Mercy Snow is a beautifully written novel that examines a microcosm of human struggles concerning economic stability versus the damage to lives and nature. The writing is beautiful, but the setting is corrupt and toxic. Fortunately, Mercy Snow, the eponymous young woman at the heart of the story, has such remarkable strength of character that she somehow lifts the atmosphere and provides hope.
Set in the small town of Titan Falls on the Androscoggin river, the novel illuminates the far-reaching corrosive effects of the town's paper mill, the main source of employment.
Paper mills have caused tremendous environmental damage (link to more information of paper mill damage): polluting the air and dumping hazardous chemicals and waste into rivers and streams. The smell is offensive and permeates surrounding areas, a not so subtle reminder of all of the other damage inflicted on both the environment and the local population.
There is another kind of damage that often accompanies an industry of this kind, the dependence of a poor population on the very industry that blights the landscape and their lives. This contamination is two-fold: 1) a social hierarchy where the majority are at the bottom and often a single family inhabits the top rung, and 2) such economic vulnerability, that those at the bottom not only endure the ravages inflicted by the industry, but aid in its support because without it, they would not eat. (This phenomenon is not restricted to the paper mills, of course.)
When Mercy Snow, her brother Zeke, and her young sister Hannah arrive in Titan Falls, they are quite literally at the bottom of the food chain. When an accident sends a school bus off the road causing the death of a young woman, Zeke is blamed. Mercy does her best to get at the truth of the matter, but prejudice against the Snow family is of long standing, and Zeke makes a convenient target.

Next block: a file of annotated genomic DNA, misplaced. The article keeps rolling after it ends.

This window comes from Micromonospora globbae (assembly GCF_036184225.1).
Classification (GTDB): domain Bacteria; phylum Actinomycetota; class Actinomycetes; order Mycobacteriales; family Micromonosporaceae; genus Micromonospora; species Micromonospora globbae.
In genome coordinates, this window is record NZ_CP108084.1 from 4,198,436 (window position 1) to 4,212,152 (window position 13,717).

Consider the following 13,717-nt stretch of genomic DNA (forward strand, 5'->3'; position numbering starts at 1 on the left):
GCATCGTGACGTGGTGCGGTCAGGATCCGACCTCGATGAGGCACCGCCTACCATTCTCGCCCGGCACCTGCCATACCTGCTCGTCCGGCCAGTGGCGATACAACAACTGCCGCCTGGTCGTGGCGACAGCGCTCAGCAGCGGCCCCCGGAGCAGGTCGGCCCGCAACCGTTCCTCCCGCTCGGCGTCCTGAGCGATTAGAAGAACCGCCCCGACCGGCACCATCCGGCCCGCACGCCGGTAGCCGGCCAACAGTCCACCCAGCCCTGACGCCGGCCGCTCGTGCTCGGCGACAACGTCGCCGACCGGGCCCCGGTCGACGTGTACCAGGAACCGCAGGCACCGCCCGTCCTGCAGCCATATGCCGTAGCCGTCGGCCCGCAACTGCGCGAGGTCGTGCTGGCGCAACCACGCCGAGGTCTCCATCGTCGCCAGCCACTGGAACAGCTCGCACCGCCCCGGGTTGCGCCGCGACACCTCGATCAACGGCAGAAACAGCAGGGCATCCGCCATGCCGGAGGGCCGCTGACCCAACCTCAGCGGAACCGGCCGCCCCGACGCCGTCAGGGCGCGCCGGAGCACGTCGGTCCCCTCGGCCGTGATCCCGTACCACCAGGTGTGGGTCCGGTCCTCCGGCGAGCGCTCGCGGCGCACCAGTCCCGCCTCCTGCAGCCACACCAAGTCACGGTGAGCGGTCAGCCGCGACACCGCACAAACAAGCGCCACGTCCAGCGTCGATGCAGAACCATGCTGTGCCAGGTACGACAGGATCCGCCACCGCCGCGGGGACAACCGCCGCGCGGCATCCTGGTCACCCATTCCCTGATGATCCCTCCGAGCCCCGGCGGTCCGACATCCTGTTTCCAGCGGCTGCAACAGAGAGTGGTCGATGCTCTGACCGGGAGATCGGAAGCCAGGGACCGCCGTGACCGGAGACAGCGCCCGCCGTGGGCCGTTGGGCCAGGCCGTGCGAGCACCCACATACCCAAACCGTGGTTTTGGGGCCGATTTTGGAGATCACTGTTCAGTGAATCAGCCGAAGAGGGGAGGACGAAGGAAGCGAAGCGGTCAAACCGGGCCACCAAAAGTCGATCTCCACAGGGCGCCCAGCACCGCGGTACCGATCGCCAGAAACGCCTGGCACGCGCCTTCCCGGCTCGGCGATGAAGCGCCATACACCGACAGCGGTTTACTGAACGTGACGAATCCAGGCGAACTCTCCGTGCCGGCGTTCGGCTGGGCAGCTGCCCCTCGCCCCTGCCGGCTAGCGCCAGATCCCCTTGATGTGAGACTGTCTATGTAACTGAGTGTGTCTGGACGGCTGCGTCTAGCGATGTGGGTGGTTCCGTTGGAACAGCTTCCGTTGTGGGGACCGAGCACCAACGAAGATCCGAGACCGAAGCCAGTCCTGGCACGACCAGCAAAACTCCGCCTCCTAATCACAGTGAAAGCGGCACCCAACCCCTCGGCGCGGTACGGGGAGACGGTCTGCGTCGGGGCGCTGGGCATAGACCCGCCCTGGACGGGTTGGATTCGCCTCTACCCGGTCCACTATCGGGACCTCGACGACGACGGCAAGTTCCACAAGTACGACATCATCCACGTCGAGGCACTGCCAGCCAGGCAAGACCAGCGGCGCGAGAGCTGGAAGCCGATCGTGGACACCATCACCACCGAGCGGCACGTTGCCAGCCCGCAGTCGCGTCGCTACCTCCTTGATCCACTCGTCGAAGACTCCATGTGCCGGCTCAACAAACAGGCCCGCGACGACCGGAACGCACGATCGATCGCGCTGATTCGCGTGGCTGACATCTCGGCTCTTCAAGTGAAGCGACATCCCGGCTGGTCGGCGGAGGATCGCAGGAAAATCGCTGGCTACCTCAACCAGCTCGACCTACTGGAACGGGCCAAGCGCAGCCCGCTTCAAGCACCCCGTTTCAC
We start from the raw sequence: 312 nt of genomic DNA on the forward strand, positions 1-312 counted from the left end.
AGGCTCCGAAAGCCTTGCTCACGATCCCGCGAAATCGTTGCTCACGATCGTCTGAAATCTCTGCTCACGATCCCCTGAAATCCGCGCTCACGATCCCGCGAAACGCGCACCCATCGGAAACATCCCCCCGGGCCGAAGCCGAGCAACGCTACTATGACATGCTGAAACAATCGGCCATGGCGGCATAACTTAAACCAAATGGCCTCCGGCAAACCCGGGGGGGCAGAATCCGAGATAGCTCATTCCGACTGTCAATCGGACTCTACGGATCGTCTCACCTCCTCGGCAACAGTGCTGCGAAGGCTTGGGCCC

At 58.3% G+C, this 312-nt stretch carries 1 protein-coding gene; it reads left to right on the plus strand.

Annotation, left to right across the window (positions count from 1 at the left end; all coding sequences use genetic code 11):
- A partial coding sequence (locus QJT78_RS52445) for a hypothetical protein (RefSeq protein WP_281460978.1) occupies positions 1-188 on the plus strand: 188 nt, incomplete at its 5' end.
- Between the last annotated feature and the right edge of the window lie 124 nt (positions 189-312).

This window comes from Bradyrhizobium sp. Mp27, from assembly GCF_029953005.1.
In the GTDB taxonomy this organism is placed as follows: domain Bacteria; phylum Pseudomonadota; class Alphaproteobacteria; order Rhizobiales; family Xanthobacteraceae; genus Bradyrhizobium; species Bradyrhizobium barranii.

In her attempts to clear Zeke, Mercy's main opponent is June McAllister, wife of the mill owner. June is determined to get rid of the Snows. Her influence in the town in enormous, and she wields it without compunction because she is trying to protect her own family.
There are several mysteries hidden in this town and in the novel, and Baker takes her time in revealing information. Concentrating on the main characters and their strengths and weaknesses, Baker gradually discloses enough of the past to illustrate how past is prologue (aah, Will, you had such a way with words).
And Tiffany Baker, too, has a way with words:
...a prick of gossip could go only so far before it would shred too much of the common fabric.
Afterward it was as if something inside of him had been irrevocably rearranged, like a box of dishes dropped, shattered, and then shelved for good.
...for just as her time in the woods with those two men was a memory she wished to keep to herself, as stagnant and singular as a puddle drying up on asphalt, she knew that Zeke also had pockets of similar disquiet that wouldn't evaporate in him either....
A silence fell over the room as the women took their needles, bent their heads, and began to stitch, their needles pricking, prying, and then just as quickly closing the little holes they were making in the fabric of one another's lives.
I found myself especially drawn to the thread/fabric motif that runs through the novel and had to be careful not to use those quotes exclusively. Baker's facility with language is truly a gift.
The book contrasts the harsh realities of a paper mill town in decline and Mercy's dedicated and determined love of her family, with a delicate vein of magical realism thrown in.
NetGalley/Hachette Book Group
Contemporary Fiction. 2014. Print version: 336 pages.